Like many people who have been stuck at home, I’ve become a novice birdwatcher. Some of the birds I see are easy to identify, like the wild turkey that wandered into the yard, or the two vultures that decided to perch on my back deck one day. (Let me say that again: There were VULTURES. On m… Read the full story
I think I have found my favorite place in the new house: at the kitchen table, fresh cup of coffee, looking out the window at the front yard and its stretch of flower beds.
I don’t do yard work. It’s not my thing. I’m bad at it. I’m allergic to sweat. I wilt in the heat. In any division of duties, I have always taken the inside job.
Four months ago, if you told me I needed to “flatten the curve,” I would have thought you were referring to my hips.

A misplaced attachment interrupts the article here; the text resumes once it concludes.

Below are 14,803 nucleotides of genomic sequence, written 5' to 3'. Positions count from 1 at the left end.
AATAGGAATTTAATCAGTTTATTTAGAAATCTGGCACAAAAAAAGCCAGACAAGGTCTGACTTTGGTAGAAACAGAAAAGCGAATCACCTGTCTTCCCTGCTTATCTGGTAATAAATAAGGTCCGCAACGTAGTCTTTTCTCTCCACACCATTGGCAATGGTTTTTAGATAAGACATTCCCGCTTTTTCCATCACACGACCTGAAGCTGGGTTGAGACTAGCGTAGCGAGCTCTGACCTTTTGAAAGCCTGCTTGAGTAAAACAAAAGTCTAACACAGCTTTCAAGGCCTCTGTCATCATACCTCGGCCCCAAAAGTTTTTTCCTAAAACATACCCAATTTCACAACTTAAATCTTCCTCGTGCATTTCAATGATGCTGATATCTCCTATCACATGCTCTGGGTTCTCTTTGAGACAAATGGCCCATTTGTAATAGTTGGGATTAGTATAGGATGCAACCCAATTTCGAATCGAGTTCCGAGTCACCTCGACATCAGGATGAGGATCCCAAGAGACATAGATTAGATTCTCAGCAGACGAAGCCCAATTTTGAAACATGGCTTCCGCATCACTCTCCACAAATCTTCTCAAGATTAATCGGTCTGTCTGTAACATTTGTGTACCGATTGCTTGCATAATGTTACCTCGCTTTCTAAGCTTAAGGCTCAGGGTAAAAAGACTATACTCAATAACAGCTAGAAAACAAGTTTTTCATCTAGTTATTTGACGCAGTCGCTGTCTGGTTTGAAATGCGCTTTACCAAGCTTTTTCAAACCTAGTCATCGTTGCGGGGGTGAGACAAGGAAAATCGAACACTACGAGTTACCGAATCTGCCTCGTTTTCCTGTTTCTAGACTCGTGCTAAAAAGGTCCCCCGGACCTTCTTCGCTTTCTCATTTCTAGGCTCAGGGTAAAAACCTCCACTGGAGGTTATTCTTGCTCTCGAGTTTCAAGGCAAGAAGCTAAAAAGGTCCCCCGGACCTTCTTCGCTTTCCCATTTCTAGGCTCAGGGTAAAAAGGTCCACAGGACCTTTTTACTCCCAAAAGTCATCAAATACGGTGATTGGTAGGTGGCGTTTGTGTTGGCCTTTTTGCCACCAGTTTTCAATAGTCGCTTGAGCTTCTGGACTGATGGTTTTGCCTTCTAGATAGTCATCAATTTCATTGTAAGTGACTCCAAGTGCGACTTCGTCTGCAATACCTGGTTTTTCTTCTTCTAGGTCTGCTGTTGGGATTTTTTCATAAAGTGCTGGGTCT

My world got a little bit brighter the first time I ordered groceries via Instacart. Somebody else would do my shopping for me? Is this how the 1% live?
Ann Mollengarden, the education coordinator at the Birmingham Holocaust Education Center, was supposed to speak this coming Thursday at Jacksonville State University’s annual Holocaust Remembrance.
As the coronavirus prohibits people from gathering in large groups, many houses of worship have moved their services online — but some churches are instead holding drive-in services.
Remember when online personality quizzes were fun? “Which Disney Princess Are You?” (I’m Jasmine). “What Would Be Your Fate in The Hunger Games?” (I would win! But only because I ran away and hid really well).
Just as there as those of us who watch the Grammys just to see who’s going to get bleeped, or the Oscars to see how low the cleavage can go, or the Golden Globes to see whom Ricky Gervais insults, there are those of us who watch the Super Bowl solely for the commercials.
Here I sit, with all the world’s collective knowledge, spanning thousands of years, at my fingertips, funneled through wires and through the air into a remarkably tiny machine balanced on my lap.